Surgical mesh used to treat certain gynecological conditions is referred to as pelvic or transvaginal mesh. These products are considered medical devices, and while they have been approved by the U.S. Food and Drug Administration (FDA), they have proven to be risky for many women. Companies are facing lawsuits and are paying victims of harm caused by transvaginal mesh, and now a watchdog group in the UK is calling for all types of transvaginal and pelvic mesh to be banned.
What is Transvaginal Mesh?
Transvaginal mesh is a thin, lightweight mesh that has long been used in surgical procedures, such as hernia repair. It is inserted in the body to make a repair to damaged tissue. Mesh that is used to support pelvic organs is called pelvic or transvaginal mesh. It can be inserted through a surgical opening, or less invasively through the vagina. It is most commonly used to treat pelvic organ prolapse and stress urinary incontinence.
The use of transvaginal mesh was initially seen to be a simple, non-invasive way to treat these conditions, but many women have had serious complications after mesh was inserted. These include infections, incontinence, pain, scar tissue, bleeding, and erosion, or the movement of the mesh through healthy tissue, which can lead to damage to organs.
The FDA uses a special process, known as 510(k), to approve some medical devices without requiring the manufactures to test devices rigorously. The 510(k) process relies on the fact that many new medical devices are similar to already approved devices. The FDA allows manufacturers of these devices to get approval only by proving this similarity. This is how transvaginal mesh was approved, but critics say it should have been tested, and because it wasn’t many women have suffered.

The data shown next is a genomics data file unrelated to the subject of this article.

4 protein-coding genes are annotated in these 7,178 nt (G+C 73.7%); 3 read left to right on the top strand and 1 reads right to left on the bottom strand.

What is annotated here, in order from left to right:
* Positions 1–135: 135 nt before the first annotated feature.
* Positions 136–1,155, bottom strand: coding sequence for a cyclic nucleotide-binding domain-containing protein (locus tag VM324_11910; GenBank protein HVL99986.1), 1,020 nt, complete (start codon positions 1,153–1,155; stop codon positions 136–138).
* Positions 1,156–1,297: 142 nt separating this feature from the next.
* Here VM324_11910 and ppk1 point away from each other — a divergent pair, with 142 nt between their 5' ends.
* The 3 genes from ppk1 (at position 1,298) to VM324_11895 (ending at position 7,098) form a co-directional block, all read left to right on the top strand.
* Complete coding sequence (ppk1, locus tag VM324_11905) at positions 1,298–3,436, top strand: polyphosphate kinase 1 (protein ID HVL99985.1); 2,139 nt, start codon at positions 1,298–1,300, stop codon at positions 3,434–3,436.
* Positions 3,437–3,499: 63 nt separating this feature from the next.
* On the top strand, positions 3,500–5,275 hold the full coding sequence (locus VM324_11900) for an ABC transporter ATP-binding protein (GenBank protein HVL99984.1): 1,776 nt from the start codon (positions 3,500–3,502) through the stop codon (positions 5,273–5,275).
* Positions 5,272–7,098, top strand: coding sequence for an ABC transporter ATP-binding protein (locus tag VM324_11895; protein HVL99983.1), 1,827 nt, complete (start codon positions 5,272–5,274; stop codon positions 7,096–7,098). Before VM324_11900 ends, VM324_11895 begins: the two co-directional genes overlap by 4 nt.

UK May Ban Transvaginal Mesh
In the UK, the National Institute for Health and Care Excellence has spoken out about the risks mesh poses to women and has called for an outright ban of the medical device. The group says that there is insufficient evidence to prove that transvaginal mesh is effective as treatment over the long-term, and that there is adequate evidence that it can cause serious complications.
More women in the UK are treated with transvaginal mesh than in the U.S., which may be why the issue has come to the forefront in that country. While the National Health Service does not have to take the recommended ban, experts believe it will. Transvaginal mesh has already been banned in New Zealand and Australia.
Johnson & Johnson Ordered to Pay Mesh Victim
Meanwhile in the U.S. thousands of women are suing the manufacturers of transvaginal mesh. Most recently a New Jersey court ordered Johnson & Johnson to pay damages in the case of a woman who now suffers chronic pain after having the company’s Ethicon mesh implanted. The court awarded the woman $5 million for her pain and loss of consortium and ordered the company to pay an additional $10 million in punitive damages.
The case comes after investigations discovered that Johnson & Johnson knew about the risks of transvaginal mesh and failed to warn physicians. In this case the woman’s lawyers argued that there was evidence that researchers at the company had discovered serious risks of the mesh, but told doctors the risks were minimal.
Whether or not transvaginal or pelvic mesh will be banned in the UK or in the U.S. remains to be seen. The FDA currently has no plans to implement a ban. What is certain to occur, though, is that more women will be compensated through trials against companies like Johnson & Johnson.